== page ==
“Throw it in the charles,” one scientist recently suggested as a fitting end for Widener Library’s collection. The remark was outrageous—especially at an institution whose very name honors a gift of books—but it was pointed. Increasingly, in the scientific disciplines, information ranging from online journals to databases must be recent to be relevant, so Widener’s collection of books, its miles of stacks, can appear museum-like. Likewise, Google’s massive project to digitize all the books in the world will, by some accounts, cause research libraries to fade to irrelevance as mere warehouses for printed material. The skills that librarians have traditionally possessed seem devalued by the power of online search, and less sexy than a Google query launched from a mobile platform. “People want information ‘anytime, anyplace, anywhere,’” says Helen Shenton, the former head of collection care for the British Library who is now deputy director of the Harvard University Library. Users are changing—but so, too, are libraries. The future is clearly digital.
Photograph by Jim Harrison
Yet if the format of the future is digital, the content remains data. And at its simplest, scholarship in any discipline is about gaining access to information and knowledge, says Peter Bol, Carswell professor of East Asian languages and civilizations. In fields such as botany or comparative zoology, researchers need historical examples of plant and animal life, so they build collections and cooperate with others who also have collections. “We can call that a museum of comparative zoology,” he says, “but it is a form of data collection.” If you study Chinese history, as Bol does, you need access to primary sources and to the record of scholarship on human history over time. You need books. But in physics or chemistry, where the research horizon is constantly advancing, much of the knowledge created in the past has very little relevance to current understanding. In that case, he says, “you want to be riding the crest of the tidal wave of information that is coming in right now. We all want access to information, and in some cases that will involve building collections; in others, it will mean renting access to information resources that will keep us current. In some cases, these services may be provided by a library, in others by a museum or even a website.”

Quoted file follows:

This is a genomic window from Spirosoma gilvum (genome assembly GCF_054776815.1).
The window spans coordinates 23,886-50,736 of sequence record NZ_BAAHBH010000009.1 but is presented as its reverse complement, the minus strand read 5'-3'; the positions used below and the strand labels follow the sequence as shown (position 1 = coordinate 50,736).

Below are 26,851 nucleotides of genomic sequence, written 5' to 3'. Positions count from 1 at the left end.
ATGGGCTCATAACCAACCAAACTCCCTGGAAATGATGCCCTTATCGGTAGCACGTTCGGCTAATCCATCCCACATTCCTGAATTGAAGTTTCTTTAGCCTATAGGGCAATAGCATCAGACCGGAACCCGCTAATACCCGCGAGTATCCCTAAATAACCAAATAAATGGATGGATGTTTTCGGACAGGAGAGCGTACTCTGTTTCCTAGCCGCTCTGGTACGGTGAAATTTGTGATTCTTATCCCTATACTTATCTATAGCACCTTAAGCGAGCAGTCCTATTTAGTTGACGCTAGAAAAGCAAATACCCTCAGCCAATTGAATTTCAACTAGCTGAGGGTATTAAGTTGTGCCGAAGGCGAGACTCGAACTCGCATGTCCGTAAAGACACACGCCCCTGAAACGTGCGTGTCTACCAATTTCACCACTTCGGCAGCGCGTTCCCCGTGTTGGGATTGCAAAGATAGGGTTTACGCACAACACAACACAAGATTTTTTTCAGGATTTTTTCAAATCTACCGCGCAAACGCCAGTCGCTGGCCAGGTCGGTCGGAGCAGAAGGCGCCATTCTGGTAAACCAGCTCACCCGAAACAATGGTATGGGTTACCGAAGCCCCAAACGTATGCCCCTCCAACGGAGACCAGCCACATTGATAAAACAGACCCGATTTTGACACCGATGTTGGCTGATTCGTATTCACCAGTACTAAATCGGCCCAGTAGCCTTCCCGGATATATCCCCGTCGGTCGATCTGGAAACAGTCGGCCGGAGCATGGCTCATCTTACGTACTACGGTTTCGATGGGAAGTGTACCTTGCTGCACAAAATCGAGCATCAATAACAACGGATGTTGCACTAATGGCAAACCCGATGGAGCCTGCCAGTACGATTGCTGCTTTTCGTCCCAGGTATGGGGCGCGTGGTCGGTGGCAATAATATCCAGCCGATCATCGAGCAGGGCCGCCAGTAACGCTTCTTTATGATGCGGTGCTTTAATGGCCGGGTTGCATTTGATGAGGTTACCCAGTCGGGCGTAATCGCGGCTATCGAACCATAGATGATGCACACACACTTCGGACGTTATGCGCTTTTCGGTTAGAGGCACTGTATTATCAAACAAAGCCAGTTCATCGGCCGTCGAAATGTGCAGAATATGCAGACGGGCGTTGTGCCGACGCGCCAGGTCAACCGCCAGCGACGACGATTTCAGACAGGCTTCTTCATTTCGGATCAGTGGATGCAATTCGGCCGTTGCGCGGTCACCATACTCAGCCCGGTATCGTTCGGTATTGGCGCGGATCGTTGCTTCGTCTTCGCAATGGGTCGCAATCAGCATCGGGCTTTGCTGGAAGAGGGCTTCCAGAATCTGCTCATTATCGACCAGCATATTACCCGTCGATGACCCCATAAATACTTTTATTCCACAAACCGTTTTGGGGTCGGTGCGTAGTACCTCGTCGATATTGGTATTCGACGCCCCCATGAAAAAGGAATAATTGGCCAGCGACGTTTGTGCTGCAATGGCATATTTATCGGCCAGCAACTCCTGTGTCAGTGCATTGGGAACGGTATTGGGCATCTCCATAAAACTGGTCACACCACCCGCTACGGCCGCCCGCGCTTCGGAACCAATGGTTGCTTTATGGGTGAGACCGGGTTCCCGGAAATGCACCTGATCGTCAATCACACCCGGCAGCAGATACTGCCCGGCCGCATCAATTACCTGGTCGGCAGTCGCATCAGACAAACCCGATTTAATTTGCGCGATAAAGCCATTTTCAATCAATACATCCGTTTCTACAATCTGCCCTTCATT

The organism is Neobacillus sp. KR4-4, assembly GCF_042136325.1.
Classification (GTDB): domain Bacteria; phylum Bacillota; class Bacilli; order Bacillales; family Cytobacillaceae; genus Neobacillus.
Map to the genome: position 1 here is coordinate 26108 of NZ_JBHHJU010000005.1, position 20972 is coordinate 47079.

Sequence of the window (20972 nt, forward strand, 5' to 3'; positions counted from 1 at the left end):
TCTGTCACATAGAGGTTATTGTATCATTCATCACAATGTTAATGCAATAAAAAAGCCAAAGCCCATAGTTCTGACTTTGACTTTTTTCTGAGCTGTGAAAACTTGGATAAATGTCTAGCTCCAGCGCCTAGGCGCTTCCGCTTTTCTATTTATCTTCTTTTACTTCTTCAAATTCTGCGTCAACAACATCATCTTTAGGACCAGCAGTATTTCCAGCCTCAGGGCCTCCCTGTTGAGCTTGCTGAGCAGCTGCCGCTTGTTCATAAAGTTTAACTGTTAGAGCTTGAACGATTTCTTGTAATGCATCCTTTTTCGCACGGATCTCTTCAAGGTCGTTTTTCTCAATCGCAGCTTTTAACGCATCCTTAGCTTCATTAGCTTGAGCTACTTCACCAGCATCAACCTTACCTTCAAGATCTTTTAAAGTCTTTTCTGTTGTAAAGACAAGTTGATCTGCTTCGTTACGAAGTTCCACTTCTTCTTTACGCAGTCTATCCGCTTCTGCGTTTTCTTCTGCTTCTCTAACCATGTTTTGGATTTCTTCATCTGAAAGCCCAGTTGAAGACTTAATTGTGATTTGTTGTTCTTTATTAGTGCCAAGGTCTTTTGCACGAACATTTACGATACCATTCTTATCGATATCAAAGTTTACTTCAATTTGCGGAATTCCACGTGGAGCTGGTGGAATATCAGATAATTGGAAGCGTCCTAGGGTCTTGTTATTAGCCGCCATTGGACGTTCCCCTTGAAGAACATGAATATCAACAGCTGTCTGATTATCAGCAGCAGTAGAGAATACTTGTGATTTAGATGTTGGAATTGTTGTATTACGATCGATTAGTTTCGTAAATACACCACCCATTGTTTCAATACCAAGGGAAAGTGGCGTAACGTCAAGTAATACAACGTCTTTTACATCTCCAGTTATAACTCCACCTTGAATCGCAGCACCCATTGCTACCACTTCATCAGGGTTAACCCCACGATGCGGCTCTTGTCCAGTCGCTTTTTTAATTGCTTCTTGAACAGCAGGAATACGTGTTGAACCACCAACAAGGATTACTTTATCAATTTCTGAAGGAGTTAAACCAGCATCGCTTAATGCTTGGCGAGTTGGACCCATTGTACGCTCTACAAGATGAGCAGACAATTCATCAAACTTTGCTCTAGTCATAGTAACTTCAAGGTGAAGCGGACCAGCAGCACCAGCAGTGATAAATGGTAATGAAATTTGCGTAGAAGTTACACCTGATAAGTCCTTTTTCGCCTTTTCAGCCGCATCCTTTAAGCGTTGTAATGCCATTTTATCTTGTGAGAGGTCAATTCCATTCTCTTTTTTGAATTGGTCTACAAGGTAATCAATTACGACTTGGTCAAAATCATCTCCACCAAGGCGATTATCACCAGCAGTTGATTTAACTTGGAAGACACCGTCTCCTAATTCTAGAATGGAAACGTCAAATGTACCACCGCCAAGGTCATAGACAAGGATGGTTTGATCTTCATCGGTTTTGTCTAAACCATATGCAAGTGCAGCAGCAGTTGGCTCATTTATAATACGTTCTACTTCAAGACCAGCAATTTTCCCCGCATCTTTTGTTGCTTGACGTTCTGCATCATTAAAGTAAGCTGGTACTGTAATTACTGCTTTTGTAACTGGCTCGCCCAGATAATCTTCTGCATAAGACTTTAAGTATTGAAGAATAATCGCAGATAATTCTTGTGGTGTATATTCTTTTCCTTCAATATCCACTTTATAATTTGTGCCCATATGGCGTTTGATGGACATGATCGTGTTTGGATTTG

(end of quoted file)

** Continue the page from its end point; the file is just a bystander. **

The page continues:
Meanwhile, “Who has the most scientific knowledge of large-scale organization, collection, and access to information? Librarians,” says Bol. A librarian can take a book, put it somewhere, and then guarantee to find it again. “If you’ve got 16 million items,” he points out, “that’s a very big guarantee. We ought to be leveraging that expertise to deal with this new digital environment. That’s a vision of librarians as specialists in organizing and accessing and preserving information in multiple media forms, rather than as curators of collections of books, maps, or posters.”
Librarians as Information Brokers
Bol is particularly interested in the media form known as Google Book Search (GBS). The search-engine giant is systematically scanning books from libraries throughout the world in order to assemble an enormous, Internet-accessible digital library: at 12 million books, its collection is already three-quarters the size of Harvard’s. Soon it will be the largest library the world has ever known. Harvard has provided nearly a million public domain (pre-1923) books for the project; by participating, the University helped with the creation of a new tool (GBS) for locating books that is useful to people both at Harvard and around the world. And participation made the full text content of these books searchable and available to everyone in the United States for free.